Northern Township: Birchmont legal saga continues
NORTHERN TOWNSHIP – A years-long legal battle between the township and Birchmont Drive residents over assessments for sewer and water work will enter another chapter Tuesday.
That’s when residents plan to formally object to the township’s latest assessments at a joint meeting between the City of Bemidji and Northern Township.
The proposed assessment roll totals about $1.4 million. The assessments were mailed out in mid-August for sewer and water improvements on Birchmont Drive that were completed in 2008. Zenas Baer, a Hawley, Minn.-based lawyer who has represented the Birchmont Drive area residents in past proceedings, said about 50 people plan on objecting.
By filing a written objection at the Tuesday meeting, it would allow the residents to appeal should it reach the courts.
“We have always been willing to sit down and talk reasonably about the assessments” and avoid going to court, Baer said.
Mary Israelson, a clerk at Northern Township, said the city and township could approve an assessment roll that night, but may choose to hold it. Seven of the reassessed properties were annexed into Bemidji.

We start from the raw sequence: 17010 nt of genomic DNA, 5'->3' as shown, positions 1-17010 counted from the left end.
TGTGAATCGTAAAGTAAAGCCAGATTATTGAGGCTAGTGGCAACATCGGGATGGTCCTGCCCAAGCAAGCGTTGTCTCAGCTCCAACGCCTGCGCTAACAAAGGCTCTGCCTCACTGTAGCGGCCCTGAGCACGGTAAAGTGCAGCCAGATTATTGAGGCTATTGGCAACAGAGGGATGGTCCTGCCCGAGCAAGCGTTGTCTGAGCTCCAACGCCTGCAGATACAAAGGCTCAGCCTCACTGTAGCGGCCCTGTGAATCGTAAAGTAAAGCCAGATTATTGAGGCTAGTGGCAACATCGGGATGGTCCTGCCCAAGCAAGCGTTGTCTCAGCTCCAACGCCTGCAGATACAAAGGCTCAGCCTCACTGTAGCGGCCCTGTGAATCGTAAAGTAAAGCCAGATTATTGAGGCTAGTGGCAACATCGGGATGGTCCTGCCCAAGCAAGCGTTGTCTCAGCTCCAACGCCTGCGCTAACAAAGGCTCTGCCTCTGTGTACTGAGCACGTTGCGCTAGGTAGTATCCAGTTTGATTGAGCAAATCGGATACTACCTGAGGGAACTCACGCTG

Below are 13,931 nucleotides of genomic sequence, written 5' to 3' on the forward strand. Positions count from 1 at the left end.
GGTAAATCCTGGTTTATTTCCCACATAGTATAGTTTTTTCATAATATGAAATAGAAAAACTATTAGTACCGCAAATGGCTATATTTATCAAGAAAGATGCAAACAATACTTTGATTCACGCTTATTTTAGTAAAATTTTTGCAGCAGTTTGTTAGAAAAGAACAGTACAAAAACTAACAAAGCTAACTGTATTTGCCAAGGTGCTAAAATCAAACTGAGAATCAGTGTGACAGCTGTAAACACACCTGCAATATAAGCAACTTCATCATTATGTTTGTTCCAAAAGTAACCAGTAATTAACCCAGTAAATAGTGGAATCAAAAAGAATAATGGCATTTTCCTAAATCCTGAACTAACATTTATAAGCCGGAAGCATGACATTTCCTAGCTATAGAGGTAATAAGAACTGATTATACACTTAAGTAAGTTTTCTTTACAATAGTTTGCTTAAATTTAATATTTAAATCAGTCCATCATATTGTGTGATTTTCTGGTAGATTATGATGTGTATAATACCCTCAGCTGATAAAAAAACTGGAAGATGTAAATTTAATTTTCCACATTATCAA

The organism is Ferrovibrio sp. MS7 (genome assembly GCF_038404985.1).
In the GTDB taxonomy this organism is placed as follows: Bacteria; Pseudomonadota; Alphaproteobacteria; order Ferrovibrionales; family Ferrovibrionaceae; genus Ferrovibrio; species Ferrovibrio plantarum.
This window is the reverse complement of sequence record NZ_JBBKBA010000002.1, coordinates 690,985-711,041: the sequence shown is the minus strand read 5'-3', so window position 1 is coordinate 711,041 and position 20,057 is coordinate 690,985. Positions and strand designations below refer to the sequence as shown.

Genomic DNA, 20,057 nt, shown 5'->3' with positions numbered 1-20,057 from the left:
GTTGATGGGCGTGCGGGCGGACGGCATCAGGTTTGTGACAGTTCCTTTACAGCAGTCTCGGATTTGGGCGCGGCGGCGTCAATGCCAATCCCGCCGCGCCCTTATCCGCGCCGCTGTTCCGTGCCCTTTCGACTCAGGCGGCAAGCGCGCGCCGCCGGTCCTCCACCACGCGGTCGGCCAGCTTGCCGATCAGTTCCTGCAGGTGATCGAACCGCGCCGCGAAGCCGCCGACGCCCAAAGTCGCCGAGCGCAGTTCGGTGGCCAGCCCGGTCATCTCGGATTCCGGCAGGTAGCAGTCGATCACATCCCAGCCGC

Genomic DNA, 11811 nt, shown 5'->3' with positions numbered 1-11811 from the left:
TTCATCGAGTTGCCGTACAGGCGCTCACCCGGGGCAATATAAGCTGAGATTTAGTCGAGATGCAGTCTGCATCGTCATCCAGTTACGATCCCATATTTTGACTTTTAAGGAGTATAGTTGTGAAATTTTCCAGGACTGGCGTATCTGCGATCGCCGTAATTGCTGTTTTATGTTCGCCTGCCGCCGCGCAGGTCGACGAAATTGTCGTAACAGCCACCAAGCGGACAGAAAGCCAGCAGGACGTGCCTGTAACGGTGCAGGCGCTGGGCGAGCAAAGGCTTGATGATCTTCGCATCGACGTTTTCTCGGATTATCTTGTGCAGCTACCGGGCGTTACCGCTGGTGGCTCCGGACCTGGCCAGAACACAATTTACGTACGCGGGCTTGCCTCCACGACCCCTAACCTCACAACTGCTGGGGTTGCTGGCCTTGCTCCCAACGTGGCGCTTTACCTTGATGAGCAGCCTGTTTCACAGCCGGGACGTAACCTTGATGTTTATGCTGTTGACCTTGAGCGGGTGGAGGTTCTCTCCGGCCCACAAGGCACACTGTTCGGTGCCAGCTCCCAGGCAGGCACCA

Rod Pickett, a Birchmont Drive resident who has been involved in the legal proceedings, said it’s unclear how the township came up with the latest assessments figures.
“There’s no explanation for these numbers,” he said.
Israelson said the township’s method for determining the assessments will be explained Tuesday.
The objection to the town board Tuesday is another step in a seven-year saga that has pitted the town board against Birchmont Drive residents.
The town board originally tried to assess each property owner a uniform amount for the improvements.
A judge ruled in September 2009 that the claim that the properties increased in value by at least as much as the amount of the assessment was “without foundation” and that the properties should be reassessed, according to court documents.
The group of residents again appealed in 2011, arguing against the method for coming up with the reassessments and that they exceeded the project’s benefits. The case was dismissed this past May because the township vacated its 2011 assessments, according to court documents.